Under federal investigation, Celerity charter schools are in danger of losing their accreditation

Celerity Dyad Charter School, one of seven L.A. County schools in the chain of charter schools run by Celerity Educational Group.
(Gary Coronado / Los Angeles Times)
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Los Angeles charter schools that are part of a network currently under federal investigation have been put on notice that their accreditation is in jeopardy.

Seven schools run by the nonprofit Celerity Educational Group are spread across the Los Angeles Unified School District. Six carry the seal of approval of the Western Assn. of Schools and Colleges, commonly known by its acronym WASC, an accrediting agency recognized by the U.S. Department of Education.

On Wednesday, the association sent Celerity Chief Executive Grace Canada a letter saying that after a preliminary investigation, it had found the network to be in violation of several of the agency’s policies. It demanded that Celerity provide evidence to show “why the accreditation status of all CEG schools should not be withheld,” according to the letter signed by WASC President Fred Van Leuven.


Founded by a former L.A. Unified employee, Celerity Educational Group has been operating charter schools in Los Angeles for over a decade. In recent years, it has gone national, expanding into Ohio and Florida — where it struggled to gain a foothold and eventually withdrew — and Louisiana, where it still operates four charter schools today.

But after years of relatively little scrutiny, the charter school network is now the subject of two investigations, one by the inspector general of L.A. Unified, who has been looking into allegations of misuse of public funds, and another by federal agencies including the U.S. Department of Education.

In January, agents from the Department of Homeland Security, the FBI and other agencies raided Celerity’s offices as well as the headquarters of a related nonprofit, Celerity Global Development, and the home of the organization’s founder, Vielka McFarlane.

In its review of the group’s financial records, The Times documented years of questionable spending by Celerity’s leaders and potential conflicts of interest.

No one at Celerity, including McFarlane, has been charged with a crime stemming from the schools’ operations. Celerity’s leaders have repeatedly defended the network’s management and financial decisions as perfectly legal and typical of charter schools, which are privately managed but publicly funded.

In its letter to Celerity, WASC criticized the network for not alerting the association to the federal raid and investigation in a “timely” manner. The association’s policies require schools to report any “substantive changes” within 30 days.


It also questioned the organization’s ethics and its commitment to fully disclosing information about its operations. Included in WASC’s letter was a list of requests for detailed information about Celerity’s finances and McFarlane’s involvement in the charter school network. It called on Celerity to have an independent audit done to determine if the organization is financially stable and following state and federal laws.

“Based on the information available, the Commission believes that the integrity of the CEG Schools have been seriously undermined,” the letter said.

WASC gave Celerity until June 2 to provide the requested information. Van Leuven did not respond to requests for comment.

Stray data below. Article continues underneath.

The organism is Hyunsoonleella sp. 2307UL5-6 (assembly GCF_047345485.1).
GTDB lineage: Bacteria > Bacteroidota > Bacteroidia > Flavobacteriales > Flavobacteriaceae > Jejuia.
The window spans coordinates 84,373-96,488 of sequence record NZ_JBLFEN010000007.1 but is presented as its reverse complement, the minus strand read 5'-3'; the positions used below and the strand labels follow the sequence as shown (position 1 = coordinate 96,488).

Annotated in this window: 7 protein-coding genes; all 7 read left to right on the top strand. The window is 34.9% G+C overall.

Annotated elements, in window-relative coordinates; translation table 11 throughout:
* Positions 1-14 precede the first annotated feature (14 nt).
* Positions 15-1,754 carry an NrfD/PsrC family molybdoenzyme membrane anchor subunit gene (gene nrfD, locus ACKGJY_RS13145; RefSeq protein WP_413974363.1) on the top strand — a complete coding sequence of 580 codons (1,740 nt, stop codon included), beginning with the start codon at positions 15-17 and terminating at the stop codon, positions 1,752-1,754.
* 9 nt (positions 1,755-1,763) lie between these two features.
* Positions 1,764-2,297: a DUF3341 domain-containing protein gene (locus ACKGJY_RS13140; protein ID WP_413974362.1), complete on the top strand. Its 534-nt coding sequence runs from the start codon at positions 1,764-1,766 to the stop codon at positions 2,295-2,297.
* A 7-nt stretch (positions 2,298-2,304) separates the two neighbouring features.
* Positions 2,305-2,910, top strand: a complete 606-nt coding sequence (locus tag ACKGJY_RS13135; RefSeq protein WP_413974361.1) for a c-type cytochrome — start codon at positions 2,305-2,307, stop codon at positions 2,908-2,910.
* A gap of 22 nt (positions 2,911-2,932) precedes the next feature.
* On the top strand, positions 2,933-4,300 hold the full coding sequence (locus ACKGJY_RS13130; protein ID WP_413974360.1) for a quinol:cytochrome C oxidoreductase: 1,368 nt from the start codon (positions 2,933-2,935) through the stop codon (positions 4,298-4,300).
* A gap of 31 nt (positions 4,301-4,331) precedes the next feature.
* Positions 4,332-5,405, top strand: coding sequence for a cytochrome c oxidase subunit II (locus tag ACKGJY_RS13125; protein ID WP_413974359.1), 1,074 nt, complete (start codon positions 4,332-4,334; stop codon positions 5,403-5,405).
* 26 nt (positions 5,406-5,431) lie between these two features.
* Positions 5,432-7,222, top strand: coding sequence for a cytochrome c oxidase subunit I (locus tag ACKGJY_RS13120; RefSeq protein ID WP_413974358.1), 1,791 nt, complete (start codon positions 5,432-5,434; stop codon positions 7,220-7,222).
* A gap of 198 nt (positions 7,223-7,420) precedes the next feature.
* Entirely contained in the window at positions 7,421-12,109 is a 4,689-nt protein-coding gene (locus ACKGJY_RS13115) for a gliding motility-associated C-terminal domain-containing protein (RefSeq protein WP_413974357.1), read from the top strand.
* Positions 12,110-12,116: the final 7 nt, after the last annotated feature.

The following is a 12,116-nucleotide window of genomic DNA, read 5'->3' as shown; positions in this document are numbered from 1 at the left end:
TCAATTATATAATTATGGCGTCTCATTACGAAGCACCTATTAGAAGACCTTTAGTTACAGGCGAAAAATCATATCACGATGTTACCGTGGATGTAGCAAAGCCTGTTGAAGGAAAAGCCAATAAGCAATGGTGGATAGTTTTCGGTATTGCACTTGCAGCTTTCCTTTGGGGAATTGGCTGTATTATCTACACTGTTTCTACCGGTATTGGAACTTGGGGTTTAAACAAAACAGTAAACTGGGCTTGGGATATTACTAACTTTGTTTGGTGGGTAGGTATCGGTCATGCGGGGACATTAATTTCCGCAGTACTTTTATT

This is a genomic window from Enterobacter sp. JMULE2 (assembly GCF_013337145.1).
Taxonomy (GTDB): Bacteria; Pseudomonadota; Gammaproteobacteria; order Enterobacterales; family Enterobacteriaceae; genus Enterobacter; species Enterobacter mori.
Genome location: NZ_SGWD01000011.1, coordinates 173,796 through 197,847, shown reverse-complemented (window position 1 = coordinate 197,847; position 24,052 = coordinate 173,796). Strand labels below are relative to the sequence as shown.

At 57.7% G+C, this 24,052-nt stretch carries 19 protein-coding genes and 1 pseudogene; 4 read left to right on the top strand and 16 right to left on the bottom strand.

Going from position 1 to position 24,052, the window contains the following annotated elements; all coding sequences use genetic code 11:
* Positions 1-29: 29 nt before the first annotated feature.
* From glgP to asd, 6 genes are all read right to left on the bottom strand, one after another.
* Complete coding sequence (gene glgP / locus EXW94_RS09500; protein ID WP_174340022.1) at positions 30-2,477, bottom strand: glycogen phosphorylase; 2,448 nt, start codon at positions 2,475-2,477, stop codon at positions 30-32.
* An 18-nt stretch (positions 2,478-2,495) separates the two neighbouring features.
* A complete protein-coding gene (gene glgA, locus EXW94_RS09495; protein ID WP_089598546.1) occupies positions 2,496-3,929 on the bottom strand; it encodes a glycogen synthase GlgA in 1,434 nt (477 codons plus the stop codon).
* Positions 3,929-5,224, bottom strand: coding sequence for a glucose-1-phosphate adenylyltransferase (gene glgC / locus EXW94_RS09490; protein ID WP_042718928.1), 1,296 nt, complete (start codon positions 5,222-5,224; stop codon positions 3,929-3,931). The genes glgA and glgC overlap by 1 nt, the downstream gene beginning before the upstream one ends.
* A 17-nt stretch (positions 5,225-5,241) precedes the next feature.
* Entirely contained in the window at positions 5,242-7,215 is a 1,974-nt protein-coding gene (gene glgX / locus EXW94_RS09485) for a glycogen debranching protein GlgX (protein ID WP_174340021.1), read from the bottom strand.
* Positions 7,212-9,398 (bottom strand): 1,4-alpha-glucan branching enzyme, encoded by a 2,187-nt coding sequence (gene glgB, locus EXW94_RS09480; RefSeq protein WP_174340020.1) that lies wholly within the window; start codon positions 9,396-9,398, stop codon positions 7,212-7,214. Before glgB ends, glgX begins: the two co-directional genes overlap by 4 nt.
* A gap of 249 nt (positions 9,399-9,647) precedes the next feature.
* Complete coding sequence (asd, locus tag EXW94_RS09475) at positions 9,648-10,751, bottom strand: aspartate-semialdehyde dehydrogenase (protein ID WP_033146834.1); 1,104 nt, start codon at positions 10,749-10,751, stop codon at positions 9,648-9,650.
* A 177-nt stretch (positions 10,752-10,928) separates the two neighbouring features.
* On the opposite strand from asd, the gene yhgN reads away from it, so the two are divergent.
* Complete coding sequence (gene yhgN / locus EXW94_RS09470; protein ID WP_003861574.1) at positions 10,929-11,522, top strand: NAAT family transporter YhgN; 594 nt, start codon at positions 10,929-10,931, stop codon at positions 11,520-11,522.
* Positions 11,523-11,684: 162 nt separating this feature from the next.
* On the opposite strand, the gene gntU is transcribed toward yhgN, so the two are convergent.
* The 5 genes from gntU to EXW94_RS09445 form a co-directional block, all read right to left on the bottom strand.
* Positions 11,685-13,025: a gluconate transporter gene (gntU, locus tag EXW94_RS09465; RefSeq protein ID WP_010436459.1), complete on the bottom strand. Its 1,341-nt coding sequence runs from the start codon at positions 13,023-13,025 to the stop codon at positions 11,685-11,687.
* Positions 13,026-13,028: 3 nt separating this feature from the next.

Celerity says that it did notify the association of the federal investigation and provided The Times with a letter dated Jan. 30 — less than a week after the raid — in which it told WASC that federal agents had seized documents from its offices.

“As soon as we learned of the beginning of this investigation, we notified WASC of that investigation and followed up with calls and information responsive to WASC’s concerns — including the January 30th correspondence,” the network said in a written statement provided by a public relations consultant. “We are continuing that effort, and will work with WASC and its concerns to ensure that our schools are recognized for the high quality education they provide, not rumors and innuendo.”

Accreditation is important for high schools, as many colleges, universities and scholarship programs prefer or require students to have diplomas from accredited high schools. For K-8 schools such as those run by Celerity, a loss of accreditation has no immediate ramifications. Getting the stamp of approval from an outside agency is optional.


“It’s basically just a status thing,” said Robert Perry, the administrative coordinator for L.A. Unified’s charter schools division. But the school district does take accreditation into consideration when deciding whether to renew a charter school for another five-year term. “It’s a sign that something must be wrong for WASC to pull that. That’s a pretty rare thing,” Perry said. “It draws an unwanted spotlight on your school.”

Despite the questions surrounding Celerity’s operations, the network is poised to open two new charter schools next year. And on Friday, the California Department of Education issued a recommendation that the state Board of Education renew two of Celerity’s existing schools, which L.A. Unified had refused to grant another five-year term. The recommendation came with conditions that Celerity agree to turn over more information about its inner workings to state officials.

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8:35 p.m.: This article was updated to include the California Department of Education’s recommendation on Friday that two Celerity schools be renewed.

This article was originally published at 5:50 p.m.